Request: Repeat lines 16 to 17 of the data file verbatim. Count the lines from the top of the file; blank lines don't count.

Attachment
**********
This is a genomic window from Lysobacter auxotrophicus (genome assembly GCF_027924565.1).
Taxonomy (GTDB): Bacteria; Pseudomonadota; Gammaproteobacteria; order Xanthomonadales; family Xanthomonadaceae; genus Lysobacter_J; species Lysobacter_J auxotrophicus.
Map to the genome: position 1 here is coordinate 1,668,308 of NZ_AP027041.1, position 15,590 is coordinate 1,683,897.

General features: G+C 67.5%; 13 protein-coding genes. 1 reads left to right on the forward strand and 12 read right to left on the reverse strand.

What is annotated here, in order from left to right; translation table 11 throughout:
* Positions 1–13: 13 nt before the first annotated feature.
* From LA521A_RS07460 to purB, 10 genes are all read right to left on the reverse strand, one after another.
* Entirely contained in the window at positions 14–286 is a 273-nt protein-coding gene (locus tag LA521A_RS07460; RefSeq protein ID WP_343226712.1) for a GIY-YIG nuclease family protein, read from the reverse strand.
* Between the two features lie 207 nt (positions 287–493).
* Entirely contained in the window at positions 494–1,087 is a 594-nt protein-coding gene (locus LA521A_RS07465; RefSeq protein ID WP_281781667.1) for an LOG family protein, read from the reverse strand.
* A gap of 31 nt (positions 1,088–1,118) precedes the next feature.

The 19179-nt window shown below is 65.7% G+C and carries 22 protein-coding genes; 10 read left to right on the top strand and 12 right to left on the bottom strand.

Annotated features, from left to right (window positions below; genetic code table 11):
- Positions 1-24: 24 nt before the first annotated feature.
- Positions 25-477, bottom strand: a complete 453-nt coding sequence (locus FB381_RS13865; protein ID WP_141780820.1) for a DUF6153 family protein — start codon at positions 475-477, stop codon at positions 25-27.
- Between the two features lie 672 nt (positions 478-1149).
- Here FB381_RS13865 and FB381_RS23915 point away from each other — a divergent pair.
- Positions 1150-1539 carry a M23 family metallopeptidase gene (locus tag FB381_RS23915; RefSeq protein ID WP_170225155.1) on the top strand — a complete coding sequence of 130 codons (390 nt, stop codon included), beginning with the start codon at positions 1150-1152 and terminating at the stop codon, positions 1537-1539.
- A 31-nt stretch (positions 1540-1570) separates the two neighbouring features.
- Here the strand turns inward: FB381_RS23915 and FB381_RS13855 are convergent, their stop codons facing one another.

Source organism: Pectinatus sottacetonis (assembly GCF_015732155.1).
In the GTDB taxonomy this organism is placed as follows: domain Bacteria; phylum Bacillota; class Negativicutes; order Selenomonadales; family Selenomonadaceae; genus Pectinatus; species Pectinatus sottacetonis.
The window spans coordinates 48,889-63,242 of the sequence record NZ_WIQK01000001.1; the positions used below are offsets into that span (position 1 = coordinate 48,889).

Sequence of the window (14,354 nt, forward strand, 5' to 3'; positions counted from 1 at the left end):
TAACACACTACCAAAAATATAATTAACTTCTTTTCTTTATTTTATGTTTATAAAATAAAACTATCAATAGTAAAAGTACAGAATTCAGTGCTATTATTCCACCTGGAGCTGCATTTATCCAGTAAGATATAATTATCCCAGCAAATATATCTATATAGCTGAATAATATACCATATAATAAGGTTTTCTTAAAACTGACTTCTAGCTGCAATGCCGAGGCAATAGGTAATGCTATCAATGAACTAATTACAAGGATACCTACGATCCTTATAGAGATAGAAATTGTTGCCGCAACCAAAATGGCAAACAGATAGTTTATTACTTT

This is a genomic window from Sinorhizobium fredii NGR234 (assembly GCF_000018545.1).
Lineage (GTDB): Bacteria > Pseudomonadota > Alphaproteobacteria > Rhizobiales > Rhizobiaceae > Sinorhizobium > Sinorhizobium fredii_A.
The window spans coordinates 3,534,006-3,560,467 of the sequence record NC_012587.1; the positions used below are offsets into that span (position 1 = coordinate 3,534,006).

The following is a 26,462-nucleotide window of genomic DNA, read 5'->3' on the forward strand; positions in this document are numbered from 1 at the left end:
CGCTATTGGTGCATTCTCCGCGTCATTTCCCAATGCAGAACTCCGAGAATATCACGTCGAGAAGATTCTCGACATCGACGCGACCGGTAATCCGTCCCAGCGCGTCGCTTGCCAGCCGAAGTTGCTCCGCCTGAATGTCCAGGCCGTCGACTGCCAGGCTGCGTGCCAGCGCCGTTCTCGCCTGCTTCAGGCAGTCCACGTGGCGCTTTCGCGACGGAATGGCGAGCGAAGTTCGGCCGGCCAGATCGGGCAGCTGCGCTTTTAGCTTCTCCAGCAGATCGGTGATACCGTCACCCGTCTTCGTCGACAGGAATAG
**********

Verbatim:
- Between the two features lie 672 nt (positions 478-1149).
- Here FB381_RS13865 and FB381_RS23915 point away from each other — a divergent pair.